What you need in an office chair – whether you’re working in the office or from home.
Studies are showing people are sitting for longer when working from home. We have studied the science and effects of sitting for long periods and concluded an ergonomic chair can keep you comfortable and productive – wherever you work. In fact, people who sat in an ergonomic chair for long periods of time actually increased their productivity by 17.8%
What to Look For?
How do you know if you have a good office chair? You won’t feel or think about any discomfort while you sit and it won’t leave you feeling creaky, weak or stiff when you stand. Your chair should keep you comfortable and focused on your work, not your chair. That dining room chair you’ve been relying on lately is only meant for short-term sitting – not a full day. So, when you’re shopping for a chair designed to support real work look for these key features:
EASILY ADJUSTS TO GET YOU MOVING
A ‘high-performance’ office chair should be highly adaptive to accommodate your unique body shape, size or weight with easy and intuitive adjustments that allow you to personalize it for you and your workstyle. A truly ergonomic office chair will move with you – helping you change posture without sacrificing support. As you recline, a chair’s seat and backrest should move as you do – opening your hip angle so your hip flexors and other muscles in the front of your body remain strong and flexible.
OPTIMIZES POSTURE AND TECH CONNECTIONS
It’s easy to adopt unhealthy habits, like slouching and staying still for too long. Our spines naturally take on an S-shape. But when we sit, our hips tend to roll back and shift the spine into an unnatural C-shape. Make sure the backrest of your chair fits the natural contour of your back and reinforces your spine as you sit to maintain a healthy alignment. The age old ‘sit up straight’ is easier to achieve with a good office chair.
Discomfort can also be caused by how we interact with our technology. This interaction drives our posture; if not positioned well, it causes us to adopt poor postures. To mitigate this, make sure to set your laptop or desktop screens just below eye level. Additionally, make sure that your hands stay connected to input devices (such as keyboards) at all times. The arms of your chair should stay parallel to the floor while you recline – keeping your arms straight on your desk and your eyes level with your screen.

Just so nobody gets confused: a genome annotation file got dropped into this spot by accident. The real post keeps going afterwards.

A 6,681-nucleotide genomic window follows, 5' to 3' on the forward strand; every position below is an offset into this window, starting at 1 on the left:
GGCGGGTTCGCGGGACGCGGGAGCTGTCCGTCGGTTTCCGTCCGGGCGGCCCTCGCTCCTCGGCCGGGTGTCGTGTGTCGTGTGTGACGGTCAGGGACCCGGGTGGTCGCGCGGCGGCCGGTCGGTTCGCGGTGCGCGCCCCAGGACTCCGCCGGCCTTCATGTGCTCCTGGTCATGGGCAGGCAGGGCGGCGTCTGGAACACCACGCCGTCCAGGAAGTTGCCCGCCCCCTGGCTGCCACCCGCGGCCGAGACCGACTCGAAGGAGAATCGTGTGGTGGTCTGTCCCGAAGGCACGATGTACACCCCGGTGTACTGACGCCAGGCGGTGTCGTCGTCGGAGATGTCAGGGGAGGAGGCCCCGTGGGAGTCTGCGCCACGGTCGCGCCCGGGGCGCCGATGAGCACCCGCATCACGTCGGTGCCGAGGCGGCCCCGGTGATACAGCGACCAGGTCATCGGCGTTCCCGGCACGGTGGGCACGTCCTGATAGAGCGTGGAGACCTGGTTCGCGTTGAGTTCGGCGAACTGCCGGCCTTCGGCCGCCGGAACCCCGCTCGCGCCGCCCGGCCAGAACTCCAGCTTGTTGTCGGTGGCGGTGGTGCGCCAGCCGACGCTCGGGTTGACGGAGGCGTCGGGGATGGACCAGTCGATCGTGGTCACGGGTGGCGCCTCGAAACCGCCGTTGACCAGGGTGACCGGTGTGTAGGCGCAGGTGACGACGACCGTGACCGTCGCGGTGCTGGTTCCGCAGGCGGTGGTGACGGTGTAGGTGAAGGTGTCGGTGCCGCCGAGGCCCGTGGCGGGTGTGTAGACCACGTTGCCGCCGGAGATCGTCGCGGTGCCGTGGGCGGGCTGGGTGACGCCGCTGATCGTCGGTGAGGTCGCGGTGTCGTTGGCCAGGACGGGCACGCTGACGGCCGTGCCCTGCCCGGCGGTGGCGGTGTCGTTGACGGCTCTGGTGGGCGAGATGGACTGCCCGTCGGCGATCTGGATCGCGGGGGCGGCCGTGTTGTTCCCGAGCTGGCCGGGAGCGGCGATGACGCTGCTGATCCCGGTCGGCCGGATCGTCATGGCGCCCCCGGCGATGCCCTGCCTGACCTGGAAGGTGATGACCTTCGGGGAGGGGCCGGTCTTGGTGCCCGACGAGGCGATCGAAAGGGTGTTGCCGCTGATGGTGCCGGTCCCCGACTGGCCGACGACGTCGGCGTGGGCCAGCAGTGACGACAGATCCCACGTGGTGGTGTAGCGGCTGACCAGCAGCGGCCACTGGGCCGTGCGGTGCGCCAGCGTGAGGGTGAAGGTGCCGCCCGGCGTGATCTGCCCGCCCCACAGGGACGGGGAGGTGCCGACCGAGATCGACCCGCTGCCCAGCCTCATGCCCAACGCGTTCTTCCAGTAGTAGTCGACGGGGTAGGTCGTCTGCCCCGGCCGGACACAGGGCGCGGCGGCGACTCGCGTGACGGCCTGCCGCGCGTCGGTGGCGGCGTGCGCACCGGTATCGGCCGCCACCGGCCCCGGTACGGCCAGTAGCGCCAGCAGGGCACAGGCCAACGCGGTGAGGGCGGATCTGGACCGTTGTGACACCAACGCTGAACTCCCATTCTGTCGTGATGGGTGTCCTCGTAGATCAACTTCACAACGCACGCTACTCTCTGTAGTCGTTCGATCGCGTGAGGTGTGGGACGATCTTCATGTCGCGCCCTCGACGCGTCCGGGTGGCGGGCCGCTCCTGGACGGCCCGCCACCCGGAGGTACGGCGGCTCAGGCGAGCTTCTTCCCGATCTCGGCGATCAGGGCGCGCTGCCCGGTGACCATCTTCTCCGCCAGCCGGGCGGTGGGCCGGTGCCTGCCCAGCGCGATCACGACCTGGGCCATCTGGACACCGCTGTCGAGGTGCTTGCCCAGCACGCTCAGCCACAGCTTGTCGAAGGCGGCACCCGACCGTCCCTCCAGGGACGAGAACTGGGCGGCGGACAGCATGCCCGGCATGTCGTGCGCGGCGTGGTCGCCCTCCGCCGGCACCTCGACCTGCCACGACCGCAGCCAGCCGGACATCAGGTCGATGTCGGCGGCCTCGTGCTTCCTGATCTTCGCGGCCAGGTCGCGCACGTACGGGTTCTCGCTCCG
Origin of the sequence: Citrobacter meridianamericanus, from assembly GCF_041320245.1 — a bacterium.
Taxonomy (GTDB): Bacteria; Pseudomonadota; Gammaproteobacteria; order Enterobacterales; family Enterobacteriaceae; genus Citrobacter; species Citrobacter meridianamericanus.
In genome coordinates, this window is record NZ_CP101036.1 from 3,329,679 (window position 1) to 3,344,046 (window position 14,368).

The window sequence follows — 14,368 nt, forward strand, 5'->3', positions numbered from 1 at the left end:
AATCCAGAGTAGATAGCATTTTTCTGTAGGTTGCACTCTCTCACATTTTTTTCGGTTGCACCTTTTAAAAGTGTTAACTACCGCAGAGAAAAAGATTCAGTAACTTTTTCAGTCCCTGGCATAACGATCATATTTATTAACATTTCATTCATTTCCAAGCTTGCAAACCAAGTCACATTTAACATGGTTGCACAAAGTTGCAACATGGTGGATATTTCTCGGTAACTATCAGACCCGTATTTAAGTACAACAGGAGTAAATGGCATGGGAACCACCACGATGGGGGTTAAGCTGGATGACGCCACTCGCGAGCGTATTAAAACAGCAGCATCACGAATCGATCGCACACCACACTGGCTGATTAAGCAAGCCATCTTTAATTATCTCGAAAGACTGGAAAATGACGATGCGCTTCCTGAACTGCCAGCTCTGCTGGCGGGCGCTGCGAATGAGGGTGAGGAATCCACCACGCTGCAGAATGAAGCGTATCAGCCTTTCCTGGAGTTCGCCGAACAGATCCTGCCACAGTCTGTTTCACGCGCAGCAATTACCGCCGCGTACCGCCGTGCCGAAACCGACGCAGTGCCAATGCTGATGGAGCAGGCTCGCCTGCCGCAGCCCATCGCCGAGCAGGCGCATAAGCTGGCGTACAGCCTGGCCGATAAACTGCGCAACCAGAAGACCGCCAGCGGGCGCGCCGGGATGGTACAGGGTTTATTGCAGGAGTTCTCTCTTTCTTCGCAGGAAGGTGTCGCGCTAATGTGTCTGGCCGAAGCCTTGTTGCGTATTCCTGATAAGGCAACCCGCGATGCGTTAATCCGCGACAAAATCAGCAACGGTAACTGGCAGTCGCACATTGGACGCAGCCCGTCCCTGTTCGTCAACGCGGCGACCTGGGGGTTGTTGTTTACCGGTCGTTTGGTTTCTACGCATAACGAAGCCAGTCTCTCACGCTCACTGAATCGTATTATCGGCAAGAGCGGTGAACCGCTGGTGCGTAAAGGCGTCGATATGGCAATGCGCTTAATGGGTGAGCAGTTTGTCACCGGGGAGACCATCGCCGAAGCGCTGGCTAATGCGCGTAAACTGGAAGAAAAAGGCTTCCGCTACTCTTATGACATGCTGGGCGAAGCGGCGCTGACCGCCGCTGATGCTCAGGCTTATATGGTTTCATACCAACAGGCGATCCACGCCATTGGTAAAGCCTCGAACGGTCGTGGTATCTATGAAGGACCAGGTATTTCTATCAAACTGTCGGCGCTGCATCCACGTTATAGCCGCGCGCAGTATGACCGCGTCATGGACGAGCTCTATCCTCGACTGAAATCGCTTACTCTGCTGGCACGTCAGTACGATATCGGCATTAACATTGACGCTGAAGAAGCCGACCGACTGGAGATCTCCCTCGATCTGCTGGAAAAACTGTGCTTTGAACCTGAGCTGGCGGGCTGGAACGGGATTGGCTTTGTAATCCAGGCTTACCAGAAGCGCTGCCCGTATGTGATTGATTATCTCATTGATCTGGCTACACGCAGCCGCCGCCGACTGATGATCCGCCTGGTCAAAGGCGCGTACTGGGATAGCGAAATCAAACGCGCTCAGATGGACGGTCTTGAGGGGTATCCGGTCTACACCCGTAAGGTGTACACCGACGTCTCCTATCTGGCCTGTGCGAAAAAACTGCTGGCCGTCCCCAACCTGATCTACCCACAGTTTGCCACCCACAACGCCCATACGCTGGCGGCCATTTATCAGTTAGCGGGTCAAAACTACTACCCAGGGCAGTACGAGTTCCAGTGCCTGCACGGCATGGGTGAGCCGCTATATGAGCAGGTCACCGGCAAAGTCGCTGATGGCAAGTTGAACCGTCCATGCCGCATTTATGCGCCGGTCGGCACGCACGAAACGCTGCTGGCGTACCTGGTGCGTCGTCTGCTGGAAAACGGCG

To truly optimize your posture, consider adding a headrest to your office chair for additional support for the head and neck. A headrest will keep your head centered over the spine and shoulders, instead of leaning forward as you connect with your digital devices. A good chair will keep you “in the pocket” and connected to your work with easy access to screens and devices.
COMFORT WHERE AND WHEN YOU NEED IT MOST
Have you ever experienced poor circulation in the back of your legs after sitting for a long period of time? A good ergonomic chair will have strong yet pliable foam with adaptive bolstering (air pockets under the foam) in the seat to conform to the body and create pressure-free comfort for your sit bones, glutes and thighs.
When deciding which office chair will support you best, consider how you work. Do you need a chair to support you sitting for long periods of time, or is your work style more collaborative and only requires you to sit part of the time? Do you want to be in full control of your sitting experience, or do you want to just sit down and let your chair do the work for you? Look for a chair that provides you the comfort and control based on your personal preference.
Check our our STOCKED range of Steelcase office chairs via our Shop Now page.
To read the full article by Steelcase: What You Need In An Office Chair